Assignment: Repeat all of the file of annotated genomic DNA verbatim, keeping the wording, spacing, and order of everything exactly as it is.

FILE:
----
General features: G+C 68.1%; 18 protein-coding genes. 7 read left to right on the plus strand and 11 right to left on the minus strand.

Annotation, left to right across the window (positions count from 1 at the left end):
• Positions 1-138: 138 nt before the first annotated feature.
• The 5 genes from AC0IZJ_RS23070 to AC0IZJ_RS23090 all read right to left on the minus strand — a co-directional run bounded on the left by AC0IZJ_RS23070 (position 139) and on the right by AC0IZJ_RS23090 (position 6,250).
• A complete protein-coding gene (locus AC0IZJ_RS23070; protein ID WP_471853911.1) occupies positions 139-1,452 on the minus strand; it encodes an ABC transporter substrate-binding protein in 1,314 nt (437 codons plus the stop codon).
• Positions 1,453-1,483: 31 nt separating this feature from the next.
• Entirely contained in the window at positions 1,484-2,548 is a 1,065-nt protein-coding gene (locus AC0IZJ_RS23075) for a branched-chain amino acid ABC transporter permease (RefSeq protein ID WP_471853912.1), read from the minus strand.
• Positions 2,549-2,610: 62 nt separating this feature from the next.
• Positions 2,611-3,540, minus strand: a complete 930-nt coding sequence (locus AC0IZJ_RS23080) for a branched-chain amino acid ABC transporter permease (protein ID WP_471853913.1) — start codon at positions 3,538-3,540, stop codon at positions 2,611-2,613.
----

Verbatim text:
General features: G+C 68.1%; 18 protein-coding genes. 7 read left to right on the plus strand and 11 right to left on the minus strand.

Annotation, left to right across the window (positions count from 1 at the left end):
• Positions 1-138: 138 nt before the first annotated feature.
• The 5 genes from AC0IZJ_RS23070 to AC0IZJ_RS23090 all read right to left on the minus strand — a co-directional run bounded on the left by AC0IZJ_RS23070 (position 139) and on the right by AC0IZJ_RS23090 (position 6,250).
• A complete protein-coding gene (locus AC0IZJ_RS23070; protein ID WP_471853911.1) occupies positions 139-1,452 on the minus strand; it encodes an ABC transporter substrate-binding protein in 1,314 nt (437 codons plus the stop codon).
• Positions 1,453-1,483: 31 nt separating this feature from the next.
• Entirely contained in the window at positions 1,484-2,548 is a 1,065-nt protein-coding gene (locus AC0IZJ_RS23075) for a branched-chain amino acid ABC transporter permease (RefSeq protein ID WP_471853912.1), read from the minus strand.
• Positions 2,549-2,610: 62 nt separating this feature from the next.
• Positions 2,611-3,540, minus strand: a complete 930-nt coding sequence (locus AC0IZJ_RS23080) for a branched-chain amino acid ABC transporter permease (protein ID WP_471853913.1) — start codon at positions 3,538-3,540, stop codon at positions 2,611-2,613.